BELLE HARBOR — About a month ago, Eugene and Elizabeth Desyuk lived under the sounds of emergency sirens and slept in the corridor or basement of their Ukrainian home, fearful of an attack from Russian forces. On Monday, they were learning the alphabet and playing with toys alongside their new classmates at St. Francis de Sales Catholic Academy.
Monday marked their second full week at the school after arriving with their mother, Katerina Rodoman, in the United States on March 16 with the clothes on their backs and one suitcase between them. Ever since, the Belle Harbor community, and St. Francis de Sales Catholic Church, in particular, has rallied to make them feel at home.
“[Father Jim Cunningham] and the Church have helped us a lot as we came with one bag and we didn’t have anything,” Rodoman said through a translator. “This community simply struck me unrealistically. I did not expect such hospitality and such a [positive] attitude towards us.”
The family is from the western Ukraine city of Lviv. Rodoman remembers the city was shelled by Russian forces 18 days into the Russian invasion, prompting them to flee. They traveled from their home to Vienna, Austria, and from there flew to New York to stay with Rodoman’s mother-in-law in Far Rockaway, Queens.
When they arrived, Patrick Keane, who owns the apartment Rodoman’s mother-in-law rents and has grown to know the family over the years, called Father Cunningham and asked about St. Francis de Sales Catholic Church collecting donations for the family.
The response was overwhelming. They received physical items — clothes, toys, food, new bikes — to the extent that they had to redirect donations because they grew to be too much for one family. The church has raised $70,000 of aid for general Ukrainian relief, a portion of which will cover a year’s rent for the family once they find an apartment.
“I had to take the [donation request] post down because I couldn’t keep up with the responses,” Father Cunningham said. “I knew that when you put something out there in this neighborhood the response is always huge and immediate and it’s proven to be that.”
Father Cunningham added that people in the community now refer to them as “our family.”
“People come up and say ‘how is our family?’ That’s why I had to post the pictures of the bikes because everyone wants to know, how is our family? How are they doing? Like we feel responsible,” Father Cunningham said.
Meanwhile, Eugene, 6, and Elizabeth, 3, have found a sense of normalcy and routine as kindergarten and nursery students at St. Francis de Sales Catholic Academy.
“The children are very happy to be here. They really like going to school and my son even told me that he wants to stay here to live,” Rodoman said. “It’s a great school. They have fun here and I am very grateful to everyone who helped us get into this school and in general to everyone who helps us.”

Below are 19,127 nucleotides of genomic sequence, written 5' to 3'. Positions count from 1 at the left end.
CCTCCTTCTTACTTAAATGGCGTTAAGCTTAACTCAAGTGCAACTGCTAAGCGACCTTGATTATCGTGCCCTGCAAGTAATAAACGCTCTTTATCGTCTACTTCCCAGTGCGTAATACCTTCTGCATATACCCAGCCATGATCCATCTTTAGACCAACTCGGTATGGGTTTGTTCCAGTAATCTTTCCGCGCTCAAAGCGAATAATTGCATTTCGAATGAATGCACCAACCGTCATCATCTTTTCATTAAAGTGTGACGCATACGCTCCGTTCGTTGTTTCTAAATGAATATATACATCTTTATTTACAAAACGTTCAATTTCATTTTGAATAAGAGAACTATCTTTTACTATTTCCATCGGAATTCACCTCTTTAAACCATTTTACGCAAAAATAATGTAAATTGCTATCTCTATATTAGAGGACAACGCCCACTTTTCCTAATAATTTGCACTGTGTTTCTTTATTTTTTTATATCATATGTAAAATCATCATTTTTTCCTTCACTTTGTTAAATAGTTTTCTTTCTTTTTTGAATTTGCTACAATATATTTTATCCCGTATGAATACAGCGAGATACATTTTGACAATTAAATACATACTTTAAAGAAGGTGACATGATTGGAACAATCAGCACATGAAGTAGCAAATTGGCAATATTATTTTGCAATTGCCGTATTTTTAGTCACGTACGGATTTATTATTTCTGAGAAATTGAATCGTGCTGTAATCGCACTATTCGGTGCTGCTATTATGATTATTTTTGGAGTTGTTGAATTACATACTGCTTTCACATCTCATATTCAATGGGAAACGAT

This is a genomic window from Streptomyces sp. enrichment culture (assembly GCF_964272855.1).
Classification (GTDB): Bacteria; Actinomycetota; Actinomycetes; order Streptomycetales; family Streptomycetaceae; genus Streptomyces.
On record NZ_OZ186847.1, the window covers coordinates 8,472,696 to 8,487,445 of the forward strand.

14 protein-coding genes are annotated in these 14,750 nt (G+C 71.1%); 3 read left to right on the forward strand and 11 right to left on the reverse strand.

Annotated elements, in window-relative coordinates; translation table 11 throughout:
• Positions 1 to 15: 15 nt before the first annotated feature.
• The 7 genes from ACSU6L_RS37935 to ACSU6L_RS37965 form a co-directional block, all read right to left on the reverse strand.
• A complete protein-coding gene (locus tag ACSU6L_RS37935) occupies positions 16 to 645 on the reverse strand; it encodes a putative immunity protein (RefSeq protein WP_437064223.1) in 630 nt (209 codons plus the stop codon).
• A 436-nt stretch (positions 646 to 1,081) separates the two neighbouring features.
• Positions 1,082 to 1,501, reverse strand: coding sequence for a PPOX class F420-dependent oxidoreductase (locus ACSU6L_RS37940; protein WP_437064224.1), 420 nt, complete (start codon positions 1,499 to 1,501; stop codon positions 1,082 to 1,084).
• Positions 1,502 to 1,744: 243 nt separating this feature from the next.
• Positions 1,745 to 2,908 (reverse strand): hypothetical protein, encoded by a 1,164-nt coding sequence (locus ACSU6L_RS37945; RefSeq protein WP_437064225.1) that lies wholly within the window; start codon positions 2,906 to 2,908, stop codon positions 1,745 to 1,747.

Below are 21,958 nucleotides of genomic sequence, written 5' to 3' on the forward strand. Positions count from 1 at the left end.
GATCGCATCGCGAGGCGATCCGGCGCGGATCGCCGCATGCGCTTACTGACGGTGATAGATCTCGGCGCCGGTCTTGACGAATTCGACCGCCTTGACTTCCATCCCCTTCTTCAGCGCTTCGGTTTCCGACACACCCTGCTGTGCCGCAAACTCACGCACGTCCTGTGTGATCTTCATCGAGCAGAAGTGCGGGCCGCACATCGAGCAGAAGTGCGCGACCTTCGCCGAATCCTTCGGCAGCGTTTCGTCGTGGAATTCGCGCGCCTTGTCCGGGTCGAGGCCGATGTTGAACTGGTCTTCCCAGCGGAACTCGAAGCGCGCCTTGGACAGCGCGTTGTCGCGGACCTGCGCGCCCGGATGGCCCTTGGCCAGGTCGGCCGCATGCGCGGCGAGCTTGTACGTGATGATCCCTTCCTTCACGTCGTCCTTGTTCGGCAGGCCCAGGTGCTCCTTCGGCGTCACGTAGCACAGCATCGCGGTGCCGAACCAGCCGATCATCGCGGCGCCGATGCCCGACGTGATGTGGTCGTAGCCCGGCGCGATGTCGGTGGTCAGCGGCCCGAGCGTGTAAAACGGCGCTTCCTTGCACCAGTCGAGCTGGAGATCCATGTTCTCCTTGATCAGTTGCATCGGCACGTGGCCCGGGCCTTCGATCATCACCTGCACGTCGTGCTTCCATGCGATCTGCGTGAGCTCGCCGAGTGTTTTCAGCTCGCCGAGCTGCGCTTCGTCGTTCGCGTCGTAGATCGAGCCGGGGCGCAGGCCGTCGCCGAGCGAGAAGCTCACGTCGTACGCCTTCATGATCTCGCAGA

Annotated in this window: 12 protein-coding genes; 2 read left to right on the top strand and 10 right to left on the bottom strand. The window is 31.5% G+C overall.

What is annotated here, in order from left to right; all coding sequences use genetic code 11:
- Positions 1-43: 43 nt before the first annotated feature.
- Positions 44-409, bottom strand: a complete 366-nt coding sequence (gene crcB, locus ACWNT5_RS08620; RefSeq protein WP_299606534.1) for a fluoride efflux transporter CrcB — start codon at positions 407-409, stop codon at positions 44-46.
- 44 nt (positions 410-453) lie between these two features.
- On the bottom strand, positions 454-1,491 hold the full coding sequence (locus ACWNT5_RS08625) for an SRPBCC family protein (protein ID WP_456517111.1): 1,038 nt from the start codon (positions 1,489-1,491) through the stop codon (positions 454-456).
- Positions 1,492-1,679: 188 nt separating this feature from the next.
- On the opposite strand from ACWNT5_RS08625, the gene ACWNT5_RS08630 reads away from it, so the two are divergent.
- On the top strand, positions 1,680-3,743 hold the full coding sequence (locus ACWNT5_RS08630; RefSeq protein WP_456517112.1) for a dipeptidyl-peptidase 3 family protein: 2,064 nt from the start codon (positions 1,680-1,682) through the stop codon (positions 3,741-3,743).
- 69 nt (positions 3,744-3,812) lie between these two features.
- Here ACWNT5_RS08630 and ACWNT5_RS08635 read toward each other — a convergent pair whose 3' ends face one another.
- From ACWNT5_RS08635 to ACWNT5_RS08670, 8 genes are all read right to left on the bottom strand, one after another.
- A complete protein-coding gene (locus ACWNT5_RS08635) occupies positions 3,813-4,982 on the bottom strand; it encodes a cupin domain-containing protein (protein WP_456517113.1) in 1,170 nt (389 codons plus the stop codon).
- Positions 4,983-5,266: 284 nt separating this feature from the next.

Dr. Chris Scharbach, principal of St. Francis de Sales Catholic Academy, said once they sorted out the logistics of a start date, uniforms, and supplies, Eugene and Elizabeth’s enrollment was easy. He noted that “they’re welcome here as long as they need to be here.”
Rodoman said she doesn’t know how long they’ll be in the U.S., but noted that “as soon as it is safe there we will return.” Her husband had to stay in Lviv to work and help the army as a patrolman — as the Ukrainian government requires all men between ages 18 and 60 to stay and assist in the war. Her parents and grandmother are also still in Ukraine.
“We communicate via Skype, via video communication, every day,” Rodoman said. “Of course I want to go back because my relatives are there, but the children are safer here at the moment.”
On Sunday, April 3, Rodoman, Eugene and Elizabeth went to a special Mass for the persecuted Church in Ukraine led by Cardinal Timothy Dolan at St. Patrick’s Cathedral. Archbishop William Lori of Baltimore and Archbishop Borys Gudziak of the Ukrainian Catholic Archeparchy of Philadelphia, who is also the president of the Ukrainian Catholic University in Lviv, also attended.
The Mass was held at the initiative of Aid to the Church in Need-USA, who brought the family. Edward Clancy, director of outreach for the organization, said when he heard the family’s story he thought bringing them to the Mass was a “really good opportunity for them to feel part of New York, get to experience New York,” and meet Archbishop Gudziak and Cardinal Dolan.
Rodoman called the experience “amazing,” calling the atmosphere at the cathedral “magical.”
“Cardinal Dolan is a very positive person, and Archbishop Gudziak was from my city. They are very worried about the state of Ukraine,” Rodoman said. “Thank you very much for the opportunity to visit such a place and meet such people.”